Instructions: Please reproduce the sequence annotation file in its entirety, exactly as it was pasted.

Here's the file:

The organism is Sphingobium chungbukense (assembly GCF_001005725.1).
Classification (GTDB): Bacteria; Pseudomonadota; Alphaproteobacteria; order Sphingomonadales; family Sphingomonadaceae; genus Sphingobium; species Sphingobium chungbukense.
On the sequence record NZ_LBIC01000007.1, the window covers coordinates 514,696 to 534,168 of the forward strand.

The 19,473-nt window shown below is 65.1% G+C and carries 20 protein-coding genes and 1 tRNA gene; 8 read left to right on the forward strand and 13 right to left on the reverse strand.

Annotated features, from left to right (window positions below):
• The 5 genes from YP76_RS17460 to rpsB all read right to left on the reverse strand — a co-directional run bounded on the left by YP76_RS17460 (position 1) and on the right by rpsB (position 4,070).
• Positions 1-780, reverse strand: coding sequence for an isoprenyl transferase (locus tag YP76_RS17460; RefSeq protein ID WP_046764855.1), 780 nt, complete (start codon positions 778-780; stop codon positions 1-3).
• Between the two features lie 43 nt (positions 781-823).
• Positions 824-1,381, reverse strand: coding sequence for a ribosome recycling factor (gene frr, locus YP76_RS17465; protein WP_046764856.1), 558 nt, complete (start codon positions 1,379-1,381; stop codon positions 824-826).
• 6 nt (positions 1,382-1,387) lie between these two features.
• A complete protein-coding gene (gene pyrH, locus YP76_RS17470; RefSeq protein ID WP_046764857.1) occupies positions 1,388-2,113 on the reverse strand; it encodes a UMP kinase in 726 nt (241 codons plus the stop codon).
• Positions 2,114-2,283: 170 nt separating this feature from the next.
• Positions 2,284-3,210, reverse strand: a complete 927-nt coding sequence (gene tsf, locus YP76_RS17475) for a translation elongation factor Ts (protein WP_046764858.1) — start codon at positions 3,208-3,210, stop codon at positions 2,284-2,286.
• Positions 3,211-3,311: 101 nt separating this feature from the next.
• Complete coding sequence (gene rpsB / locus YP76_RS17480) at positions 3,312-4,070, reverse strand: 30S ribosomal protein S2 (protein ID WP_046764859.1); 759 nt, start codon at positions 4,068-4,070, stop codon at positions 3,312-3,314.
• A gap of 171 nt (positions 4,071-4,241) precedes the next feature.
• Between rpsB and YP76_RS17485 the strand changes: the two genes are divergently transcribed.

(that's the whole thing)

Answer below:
The organism is Sphingobium chungbukense (assembly GCF_001005725.1).
Classification (GTDB): Bacteria; Pseudomonadota; Alphaproteobacteria; order Sphingomonadales; family Sphingomonadaceae; genus Sphingobium; species Sphingobium chungbukense.
On the sequence record NZ_LBIC01000007.1, the window covers coordinates 514,696 to 534,168 of the forward strand.

The 19,473-nt window shown below is 65.1% G+C and carries 20 protein-coding genes and 1 tRNA gene; 8 read left to right on the forward strand and 13 right to left on the reverse strand.

Annotated features, from left to right (window positions below):
• The 5 genes from YP76_RS17460 to rpsB all read right to left on the reverse strand — a co-directional run bounded on the left by YP76_RS17460 (position 1) and on the right by rpsB (position 4,070).
• Positions 1-780, reverse strand: coding sequence for an isoprenyl transferase (locus tag YP76_RS17460; RefSeq protein ID WP_046764855.1), 780 nt, complete (start codon positions 778-780; stop codon positions 1-3).
• Between the two features lie 43 nt (positions 781-823).
• Positions 824-1,381, reverse strand: coding sequence for a ribosome recycling factor (gene frr, locus YP76_RS17465; protein WP_046764856.1), 558 nt, complete (start codon positions 1,379-1,381; stop codon positions 824-826).
• 6 nt (positions 1,382-1,387) lie between these two features.
• A complete protein-coding gene (gene pyrH, locus YP76_RS17470; RefSeq protein ID WP_046764857.1) occupies positions 1,388-2,113 on the reverse strand; it encodes a UMP kinase in 726 nt (241 codons plus the stop codon).
• Positions 2,114-2,283: 170 nt separating this feature from the next.
• Positions 2,284-3,210, reverse strand: a complete 927-nt coding sequence (gene tsf, locus YP76_RS17475) for a translation elongation factor Ts (protein WP_046764858.1) — start codon at positions 3,208-3,210, stop codon at positions 2,284-2,286.
• Positions 3,211-3,311: 101 nt separating this feature from the next.
• Complete coding sequence (gene rpsB / locus YP76_RS17480) at positions 3,312-4,070, reverse strand: 30S ribosomal protein S2 (protein ID WP_046764859.1); 759 nt, start codon at positions 4,068-4,070, stop codon at positions 3,312-3,314.
• A gap of 171 nt (positions 4,071-4,241) precedes the next feature.
• Between rpsB and YP76_RS17485 the strand changes: the two genes are divergently transcribed.